12:03PM, Friday 28 February 2020
One of the most radical transformations in children’s services could be on the way, with the council consulting on plans to create two central ‘hubs’ in Maidenhead and Windsor where the majority of services, from individual youth work to parenting guidance and sexual and criminal exploitation work, are based.
The council could also look to overhaul the way it delivers its services, abandoning the universal approach that is considered ‘from a different time’, and targeting those who are most in need.
These transformations are expected to save the council £450,000.
Speaking to the Advertiser, Cllr Ross McWilliams (Con, Cox Green), lead member for youth engagement, explained the changes further, saying they need to move with the times.
Cllr McWilliams said: “I haven’t gone to a youth club for a long time because there’s new technology now and people are communicating in different ways.
“Where once upon a time you’d have to go to a youth club to meet your friends, you can now talk and communicate in a way you wouldn’t have been able to do 20 years ago.
“Let’s move the model with the times and target that resource in a way that the experts have recommended.”
Under the new model, the majority of the borough’s children’s services would be run from the two central hubs.
It has not yet been stated where these hubs will be, and if new buildings will be constructed.
Lin Ferguson, deputy director of children’s services at Achieving for Children, which delivers the borough’s children’s services, was keen to stress that it is ‘not a building-centric model’, with outreach services travelling to those who need it if required.
She said: “What we’ve got to do is go to the families with the need.
“It’s about outreach, it’s about going to see families in their own community, its not focused around a building.
“We’ve got to be honest and say of course there are some savings attached to this, but it’s an opportunity for us to do what most authorities in the country have done already. We’re quite behind the times in terms of this process which is transforming how we deliver early help.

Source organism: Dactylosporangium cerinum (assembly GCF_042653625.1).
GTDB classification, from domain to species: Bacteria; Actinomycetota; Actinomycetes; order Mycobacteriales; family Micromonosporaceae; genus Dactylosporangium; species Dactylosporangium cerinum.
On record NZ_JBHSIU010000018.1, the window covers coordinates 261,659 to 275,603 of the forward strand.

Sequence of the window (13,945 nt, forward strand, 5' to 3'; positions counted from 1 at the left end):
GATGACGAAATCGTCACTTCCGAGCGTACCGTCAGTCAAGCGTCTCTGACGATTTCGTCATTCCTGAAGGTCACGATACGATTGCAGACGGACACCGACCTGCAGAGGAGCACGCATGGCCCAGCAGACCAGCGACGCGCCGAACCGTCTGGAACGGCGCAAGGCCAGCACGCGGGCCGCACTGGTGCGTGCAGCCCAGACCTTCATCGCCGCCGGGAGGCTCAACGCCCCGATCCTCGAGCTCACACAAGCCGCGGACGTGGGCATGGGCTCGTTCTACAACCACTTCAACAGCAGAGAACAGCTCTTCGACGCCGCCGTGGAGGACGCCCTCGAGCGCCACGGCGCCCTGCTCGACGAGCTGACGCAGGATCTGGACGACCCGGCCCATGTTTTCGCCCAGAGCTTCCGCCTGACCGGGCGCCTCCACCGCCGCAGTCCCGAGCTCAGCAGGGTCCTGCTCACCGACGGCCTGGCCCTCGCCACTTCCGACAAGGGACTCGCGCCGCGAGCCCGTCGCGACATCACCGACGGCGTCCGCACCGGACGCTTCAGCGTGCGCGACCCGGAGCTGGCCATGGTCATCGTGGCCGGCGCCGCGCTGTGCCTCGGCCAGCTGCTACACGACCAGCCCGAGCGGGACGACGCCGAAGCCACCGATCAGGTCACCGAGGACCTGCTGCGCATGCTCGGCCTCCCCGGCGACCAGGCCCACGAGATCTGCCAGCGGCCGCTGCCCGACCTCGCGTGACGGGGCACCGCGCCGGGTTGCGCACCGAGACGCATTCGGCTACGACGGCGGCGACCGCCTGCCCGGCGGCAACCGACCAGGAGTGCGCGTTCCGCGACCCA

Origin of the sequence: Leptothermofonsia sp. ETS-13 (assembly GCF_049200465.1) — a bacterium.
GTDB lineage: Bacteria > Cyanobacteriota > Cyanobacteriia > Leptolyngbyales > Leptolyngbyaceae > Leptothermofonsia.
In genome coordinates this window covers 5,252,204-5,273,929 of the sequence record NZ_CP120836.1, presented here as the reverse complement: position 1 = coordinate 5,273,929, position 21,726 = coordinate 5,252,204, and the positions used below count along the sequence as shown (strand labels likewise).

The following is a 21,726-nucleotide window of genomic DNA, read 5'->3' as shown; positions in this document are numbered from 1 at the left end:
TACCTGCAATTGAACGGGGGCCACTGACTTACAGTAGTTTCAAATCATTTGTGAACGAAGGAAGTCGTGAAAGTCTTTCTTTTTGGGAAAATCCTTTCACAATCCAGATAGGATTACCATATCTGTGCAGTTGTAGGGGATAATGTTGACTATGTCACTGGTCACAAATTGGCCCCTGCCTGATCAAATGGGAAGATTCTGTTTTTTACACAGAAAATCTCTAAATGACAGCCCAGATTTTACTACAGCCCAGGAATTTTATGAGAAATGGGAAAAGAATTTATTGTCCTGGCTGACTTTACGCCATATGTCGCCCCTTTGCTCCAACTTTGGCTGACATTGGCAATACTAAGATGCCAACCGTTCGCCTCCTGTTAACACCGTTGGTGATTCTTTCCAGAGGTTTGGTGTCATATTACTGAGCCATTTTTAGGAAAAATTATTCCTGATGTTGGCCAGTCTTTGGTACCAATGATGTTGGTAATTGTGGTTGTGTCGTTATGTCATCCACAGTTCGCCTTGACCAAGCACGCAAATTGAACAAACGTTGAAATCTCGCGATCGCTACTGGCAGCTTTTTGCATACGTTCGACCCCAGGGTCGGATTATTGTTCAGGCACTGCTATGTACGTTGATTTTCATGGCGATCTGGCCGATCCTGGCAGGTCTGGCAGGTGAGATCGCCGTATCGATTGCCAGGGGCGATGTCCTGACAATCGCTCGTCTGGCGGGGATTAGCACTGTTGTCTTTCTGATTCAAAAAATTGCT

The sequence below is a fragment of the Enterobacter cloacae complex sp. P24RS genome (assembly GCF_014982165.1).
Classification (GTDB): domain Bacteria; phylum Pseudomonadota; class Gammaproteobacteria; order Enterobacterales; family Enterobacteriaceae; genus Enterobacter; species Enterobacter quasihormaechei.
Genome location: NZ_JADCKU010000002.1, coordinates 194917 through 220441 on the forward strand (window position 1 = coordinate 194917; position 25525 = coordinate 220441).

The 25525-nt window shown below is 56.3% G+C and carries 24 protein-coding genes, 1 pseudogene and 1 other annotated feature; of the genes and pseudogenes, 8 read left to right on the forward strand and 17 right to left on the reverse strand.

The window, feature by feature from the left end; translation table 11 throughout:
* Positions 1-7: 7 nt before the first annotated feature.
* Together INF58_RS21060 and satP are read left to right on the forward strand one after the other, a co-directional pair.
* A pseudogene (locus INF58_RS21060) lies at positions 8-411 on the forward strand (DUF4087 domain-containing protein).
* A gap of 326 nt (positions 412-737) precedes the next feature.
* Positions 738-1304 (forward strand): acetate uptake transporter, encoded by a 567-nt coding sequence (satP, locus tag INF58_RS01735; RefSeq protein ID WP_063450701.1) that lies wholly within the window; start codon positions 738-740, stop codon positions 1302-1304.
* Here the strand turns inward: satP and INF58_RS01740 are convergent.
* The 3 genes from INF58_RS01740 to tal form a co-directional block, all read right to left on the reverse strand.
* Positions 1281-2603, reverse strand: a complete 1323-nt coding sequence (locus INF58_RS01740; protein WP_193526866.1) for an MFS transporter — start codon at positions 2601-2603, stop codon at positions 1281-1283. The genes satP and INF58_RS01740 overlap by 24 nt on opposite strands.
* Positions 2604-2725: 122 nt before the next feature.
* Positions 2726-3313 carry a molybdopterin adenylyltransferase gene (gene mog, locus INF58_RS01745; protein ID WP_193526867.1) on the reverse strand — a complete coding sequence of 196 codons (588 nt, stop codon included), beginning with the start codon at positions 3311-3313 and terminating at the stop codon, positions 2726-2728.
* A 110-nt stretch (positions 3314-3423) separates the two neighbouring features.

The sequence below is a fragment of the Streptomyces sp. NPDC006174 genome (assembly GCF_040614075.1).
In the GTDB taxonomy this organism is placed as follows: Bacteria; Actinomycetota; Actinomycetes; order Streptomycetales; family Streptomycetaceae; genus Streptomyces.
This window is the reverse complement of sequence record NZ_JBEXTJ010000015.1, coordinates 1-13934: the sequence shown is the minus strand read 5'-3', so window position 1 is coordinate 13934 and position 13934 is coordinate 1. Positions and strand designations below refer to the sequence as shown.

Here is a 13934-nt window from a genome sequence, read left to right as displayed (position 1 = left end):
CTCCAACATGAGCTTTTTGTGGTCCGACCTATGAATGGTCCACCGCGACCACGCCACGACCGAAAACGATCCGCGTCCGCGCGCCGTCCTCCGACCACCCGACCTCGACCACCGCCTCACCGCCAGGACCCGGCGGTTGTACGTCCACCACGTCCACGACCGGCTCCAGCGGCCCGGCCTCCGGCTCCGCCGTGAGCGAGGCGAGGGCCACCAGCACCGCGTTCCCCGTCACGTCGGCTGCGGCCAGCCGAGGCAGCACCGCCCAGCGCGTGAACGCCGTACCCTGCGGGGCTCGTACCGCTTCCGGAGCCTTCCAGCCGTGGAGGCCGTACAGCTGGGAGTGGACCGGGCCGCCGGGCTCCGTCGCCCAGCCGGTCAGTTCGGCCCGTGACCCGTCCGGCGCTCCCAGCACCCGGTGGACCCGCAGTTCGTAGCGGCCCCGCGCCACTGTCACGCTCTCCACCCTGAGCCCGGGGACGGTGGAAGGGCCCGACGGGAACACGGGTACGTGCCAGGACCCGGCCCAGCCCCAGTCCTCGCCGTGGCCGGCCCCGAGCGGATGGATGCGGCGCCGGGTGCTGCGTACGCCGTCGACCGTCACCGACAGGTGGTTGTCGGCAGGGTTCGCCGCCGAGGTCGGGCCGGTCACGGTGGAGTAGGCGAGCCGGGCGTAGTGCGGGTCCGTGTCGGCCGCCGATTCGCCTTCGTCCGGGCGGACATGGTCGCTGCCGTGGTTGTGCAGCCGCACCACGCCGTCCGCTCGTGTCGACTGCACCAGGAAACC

“We are targeting the most vulnerable children and families, rather than having vulnerable families wait for help because we are providing universal services.”
Cllr McWilliams added: “The targeted approach moves away from those universal systems which in some cases are just from a different time.”
If the borough’s existing services are moved as a part of these changes though, it may mean that the buildings they are in may be repurposed – something Cllr McWilliams said the council is looking into.
He said: “Some of them we rent and some are our buildings, it’s a mixture.
“We won’t know until the end of the consultation what we’re going to do with each one because no decisions have been made yet.
“There’s a proposal out there, but if people come back with their thoughts on each individual building, then we have to take account of those.”
The consultation on these proposals will continue until the end of March. Drop-in sessions have been held across the borough since January and two more are set to take place, on Wednesday, March 4 at The Manor, in Hanover Way, Windsor, from 6pm to 7.30pm, and on Wednesday, March 18 at All Souls’ Church Hall, Church Road, South Ascot, from midday to 1.30pm.
The consultation can also be viewed online at bit.ly/32qV3X1
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